The Dish


July 28, 2004|By Liz Atwood | By Liz Atwood,Sun Food Editor

Ripe from the Orchard

This summer, Giant has introduced "Orchard Perfect" fruit at its 198 stores.

The line of summer fruit, which is exclusive to the grocery chain, is vine-ripened and picked when ready to eat. The fruit is then placed by hand into single-layer cartons to prevent bruising and shipped immediately at the ideal temperature. The line includes peaches, nectarines, pluots and plums.

You can try out some of those summer fruits with this frittata recipe from the California Tree Fruit Agreement:

In a heavy, ovenproof 10-inch fry pan, saute 1 clove of minced garlic and 1 small, thinly sliced onion in 1 tablespoon of olive oil until wilted. Add 6 ounces of fresh spinach and heat through. Stir in 1/2 teaspoon salt, 1/4 teaspoon pepper and 1/8 teaspoon of nutmeg.

Remove from heat. Pit and slice 2 large peaches or nectarines or three plums and arrange fruit slices on top of spinach mixture. In a mixing bowl, beat 6 eggs lightly with 2 tablespoons of water and pour over all. Sprinkle with 1 tablespoon basil leaves and 1/4 cup shredded munster cheese.

Bake at 325 degrees for 30 minutes to 45 minutes until set. Cut into wedges and serve. Makes 6 servings.

Per serving: 130 calories; 8 grams protein; 9 grams fat; 8 grams carbohydrate; 2 grams fiber; 150 milligrams cholesterol and 320 milligrams sodium - Analysis courtesy of the Calif. Tree Fruit Agreement

Sweet refresher

No need to stand in line at your local coffeehouse this summer. Nescafe has introduced Ice Java, a syrup that lets you make iced coffee at home.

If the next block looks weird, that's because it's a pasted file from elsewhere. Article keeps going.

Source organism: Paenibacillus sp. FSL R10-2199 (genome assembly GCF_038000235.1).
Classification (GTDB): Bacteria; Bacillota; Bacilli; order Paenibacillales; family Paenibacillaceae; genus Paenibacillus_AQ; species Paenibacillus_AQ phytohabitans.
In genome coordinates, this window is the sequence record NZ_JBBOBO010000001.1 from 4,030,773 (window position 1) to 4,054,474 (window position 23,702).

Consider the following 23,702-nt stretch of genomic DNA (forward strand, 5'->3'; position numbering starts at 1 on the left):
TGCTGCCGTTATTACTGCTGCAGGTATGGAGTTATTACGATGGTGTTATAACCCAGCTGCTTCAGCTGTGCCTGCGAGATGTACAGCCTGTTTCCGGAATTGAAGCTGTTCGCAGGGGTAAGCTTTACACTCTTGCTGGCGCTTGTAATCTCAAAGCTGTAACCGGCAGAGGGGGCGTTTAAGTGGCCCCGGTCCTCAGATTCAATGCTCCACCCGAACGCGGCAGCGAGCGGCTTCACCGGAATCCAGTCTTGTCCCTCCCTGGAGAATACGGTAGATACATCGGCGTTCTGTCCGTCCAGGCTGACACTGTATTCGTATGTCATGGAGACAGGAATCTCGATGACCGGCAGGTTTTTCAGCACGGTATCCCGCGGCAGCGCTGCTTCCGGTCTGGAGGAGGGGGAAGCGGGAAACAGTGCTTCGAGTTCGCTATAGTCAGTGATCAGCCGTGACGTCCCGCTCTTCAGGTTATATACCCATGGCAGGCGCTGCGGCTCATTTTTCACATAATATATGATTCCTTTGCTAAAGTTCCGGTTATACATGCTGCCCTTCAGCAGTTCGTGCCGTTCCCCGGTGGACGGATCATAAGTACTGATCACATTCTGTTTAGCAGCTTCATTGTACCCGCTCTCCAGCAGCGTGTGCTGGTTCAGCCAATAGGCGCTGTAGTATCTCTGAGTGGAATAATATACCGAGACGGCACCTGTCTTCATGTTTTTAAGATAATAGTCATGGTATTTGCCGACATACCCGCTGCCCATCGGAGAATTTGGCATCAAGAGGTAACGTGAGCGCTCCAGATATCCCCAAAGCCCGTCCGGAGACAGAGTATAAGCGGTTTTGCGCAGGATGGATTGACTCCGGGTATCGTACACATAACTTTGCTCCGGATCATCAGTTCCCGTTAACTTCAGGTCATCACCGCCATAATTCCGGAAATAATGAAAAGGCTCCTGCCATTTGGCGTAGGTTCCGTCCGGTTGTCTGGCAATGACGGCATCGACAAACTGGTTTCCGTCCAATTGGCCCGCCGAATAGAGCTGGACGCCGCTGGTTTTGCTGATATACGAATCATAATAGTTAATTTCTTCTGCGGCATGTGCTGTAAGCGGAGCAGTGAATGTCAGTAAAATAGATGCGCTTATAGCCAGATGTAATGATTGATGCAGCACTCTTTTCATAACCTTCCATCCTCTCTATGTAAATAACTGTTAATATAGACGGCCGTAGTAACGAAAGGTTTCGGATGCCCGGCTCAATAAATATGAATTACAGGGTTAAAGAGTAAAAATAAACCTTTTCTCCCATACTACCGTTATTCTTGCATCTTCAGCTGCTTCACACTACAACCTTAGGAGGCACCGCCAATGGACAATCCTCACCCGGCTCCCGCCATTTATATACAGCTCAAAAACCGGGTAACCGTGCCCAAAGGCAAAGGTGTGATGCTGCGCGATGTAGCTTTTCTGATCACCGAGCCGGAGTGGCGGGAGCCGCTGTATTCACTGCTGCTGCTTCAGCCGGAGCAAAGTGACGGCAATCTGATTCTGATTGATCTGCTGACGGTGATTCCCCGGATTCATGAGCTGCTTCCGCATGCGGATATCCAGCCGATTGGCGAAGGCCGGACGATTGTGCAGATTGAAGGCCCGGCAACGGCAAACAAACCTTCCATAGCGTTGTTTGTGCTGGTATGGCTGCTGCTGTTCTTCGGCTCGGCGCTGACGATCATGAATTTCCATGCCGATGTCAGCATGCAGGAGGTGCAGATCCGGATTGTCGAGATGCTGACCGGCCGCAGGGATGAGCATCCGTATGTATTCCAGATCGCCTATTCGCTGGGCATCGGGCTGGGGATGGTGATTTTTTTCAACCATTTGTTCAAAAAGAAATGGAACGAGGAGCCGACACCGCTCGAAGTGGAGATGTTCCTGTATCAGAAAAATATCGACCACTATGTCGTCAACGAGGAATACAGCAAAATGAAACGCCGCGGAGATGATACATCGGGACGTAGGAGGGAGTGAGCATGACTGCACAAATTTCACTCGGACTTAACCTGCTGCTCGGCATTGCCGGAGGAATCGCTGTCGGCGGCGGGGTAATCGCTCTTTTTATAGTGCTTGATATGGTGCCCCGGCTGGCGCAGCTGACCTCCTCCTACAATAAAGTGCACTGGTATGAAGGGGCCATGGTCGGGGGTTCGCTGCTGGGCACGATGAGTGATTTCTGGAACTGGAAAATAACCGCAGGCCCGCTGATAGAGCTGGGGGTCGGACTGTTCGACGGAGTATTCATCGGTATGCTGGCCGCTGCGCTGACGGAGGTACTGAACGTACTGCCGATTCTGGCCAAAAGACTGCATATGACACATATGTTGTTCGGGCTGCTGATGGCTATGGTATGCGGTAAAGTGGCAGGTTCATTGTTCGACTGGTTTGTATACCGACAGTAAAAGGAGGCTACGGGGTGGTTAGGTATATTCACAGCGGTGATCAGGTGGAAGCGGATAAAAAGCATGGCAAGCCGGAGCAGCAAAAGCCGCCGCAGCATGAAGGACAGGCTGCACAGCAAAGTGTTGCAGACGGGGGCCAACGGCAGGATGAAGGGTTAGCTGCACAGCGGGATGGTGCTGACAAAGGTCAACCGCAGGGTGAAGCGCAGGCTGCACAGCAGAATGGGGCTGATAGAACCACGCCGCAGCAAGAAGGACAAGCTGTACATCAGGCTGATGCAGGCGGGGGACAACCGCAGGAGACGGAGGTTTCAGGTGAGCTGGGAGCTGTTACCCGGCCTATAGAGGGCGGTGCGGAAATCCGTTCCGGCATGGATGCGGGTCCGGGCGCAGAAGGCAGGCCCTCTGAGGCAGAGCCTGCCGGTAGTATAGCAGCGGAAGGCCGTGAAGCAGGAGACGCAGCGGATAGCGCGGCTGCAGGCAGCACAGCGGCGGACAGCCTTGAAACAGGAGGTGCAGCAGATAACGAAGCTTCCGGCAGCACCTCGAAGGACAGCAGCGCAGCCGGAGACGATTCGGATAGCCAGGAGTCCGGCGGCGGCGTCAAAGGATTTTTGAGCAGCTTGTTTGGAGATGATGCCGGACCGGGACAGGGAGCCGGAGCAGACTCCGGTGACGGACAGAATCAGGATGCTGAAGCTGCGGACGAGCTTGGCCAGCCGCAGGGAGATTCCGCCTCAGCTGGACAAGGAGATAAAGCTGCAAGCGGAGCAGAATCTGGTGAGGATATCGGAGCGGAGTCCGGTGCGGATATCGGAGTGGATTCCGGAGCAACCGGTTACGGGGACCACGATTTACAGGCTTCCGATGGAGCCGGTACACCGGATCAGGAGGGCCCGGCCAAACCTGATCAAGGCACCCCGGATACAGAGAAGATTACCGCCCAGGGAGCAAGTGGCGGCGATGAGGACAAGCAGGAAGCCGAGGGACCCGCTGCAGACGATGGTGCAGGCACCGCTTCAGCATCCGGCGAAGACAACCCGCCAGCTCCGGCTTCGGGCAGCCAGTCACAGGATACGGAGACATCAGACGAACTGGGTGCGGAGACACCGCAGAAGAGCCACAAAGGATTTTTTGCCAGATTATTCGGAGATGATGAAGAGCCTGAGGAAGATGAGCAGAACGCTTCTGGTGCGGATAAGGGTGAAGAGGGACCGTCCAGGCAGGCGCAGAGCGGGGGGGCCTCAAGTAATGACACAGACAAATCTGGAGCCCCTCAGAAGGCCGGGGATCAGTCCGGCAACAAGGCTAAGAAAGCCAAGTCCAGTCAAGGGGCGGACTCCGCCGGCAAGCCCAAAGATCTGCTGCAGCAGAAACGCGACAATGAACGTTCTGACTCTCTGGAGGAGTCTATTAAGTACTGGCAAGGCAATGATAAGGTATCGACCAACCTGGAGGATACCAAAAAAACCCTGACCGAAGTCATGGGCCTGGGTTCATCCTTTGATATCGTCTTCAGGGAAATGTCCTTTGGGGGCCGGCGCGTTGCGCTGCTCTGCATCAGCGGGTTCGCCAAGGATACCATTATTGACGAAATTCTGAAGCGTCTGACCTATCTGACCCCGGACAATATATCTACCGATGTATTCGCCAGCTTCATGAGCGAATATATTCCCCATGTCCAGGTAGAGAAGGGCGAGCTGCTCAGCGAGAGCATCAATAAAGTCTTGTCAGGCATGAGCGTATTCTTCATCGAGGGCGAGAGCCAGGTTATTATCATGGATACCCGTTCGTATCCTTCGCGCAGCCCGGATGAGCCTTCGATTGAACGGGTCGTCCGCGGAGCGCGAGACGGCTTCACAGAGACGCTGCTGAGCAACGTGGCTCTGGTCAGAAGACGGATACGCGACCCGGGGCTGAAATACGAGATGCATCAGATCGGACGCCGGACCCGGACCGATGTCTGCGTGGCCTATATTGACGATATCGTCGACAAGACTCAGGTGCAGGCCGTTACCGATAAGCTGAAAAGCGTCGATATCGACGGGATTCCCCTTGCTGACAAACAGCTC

Simply pour a couple of tablespoons into cold milk and add ice. Or, if a frozen drink is more to your liking, add the syrup to milk and ice and mix in a blender. Ice Java also can flavor milkshakes and ice cream.

The syrup sells for a suggested retail price of $3.49 for a container that makes about 20 drinks. Look for it at supermarkets and mass merchandisers.

A relish you'll relish

Bring the exotic taste of India to your dinner table with Trader Joe's India Relish. Made from a traditional Gujarat recipe of diced tomatoes and Indian spices, this multipurpose spread was developed by one of Trader Joe's own buyers.

The condiment is a tantalizing blend that progresses from a curry taste to a slight ginger flavor, to a finish of mild heat, with a consistency that's closer to chutney than traditional relish. It also contains black mustard seeds and cayenne pepper.

Try it brushed onto grilled bread, mixed with couscous or rice or even spread on grilled meat and seafood. India Relish also works as a dipping sauce for finger foods and pita chips.

India Relish is available in 10-ounce jars for $2.79 each at

Rudy's chef to show how Maryland does seafood

Chef Rudy Speckamp of Rudys' 2900 restaurant in Finksburg will represent the state of Maryland in the 2004 Great American Seafood Cook Off in New Orleans.

Speckamp will be one of 16 chefs from across the country to compete this Saturday in the event that is part of the Louisiana Foodservice Expo.

The chefs and their assistants will make dishes that represent seafood in their state. Speckamp will prepare three crab dishes and a rockfish dish.


Enjoy vintage wines from Australia to Europe 6 p.m. to 8 p.m. Aug. 19 at Bin 604 Wine Sellers, 604 S. Exeter St. $29 in advance, $35 at the door. Call 410- 576-0444.

Charleston chef Cindy Wolf is offering a Treasures of the Bay tasting menu from now until the end of August with a portion of the sales going to the Chesapeake Bay Foundation. The menu includes crab soup, crab cake, rockfish and strawberry shortcake. The cost is $79 per person; $117 with wine pairings. For more information, call 410- 332-7373.

Learn to make fast Mediterranean dishes 6:30 p.m. Aug. 4 and 11 at Donna's in Columbia, 5850 Waterloo Road at Snowden River Parkway. $35 per class. Call 410-659-5248, Ext. 112.

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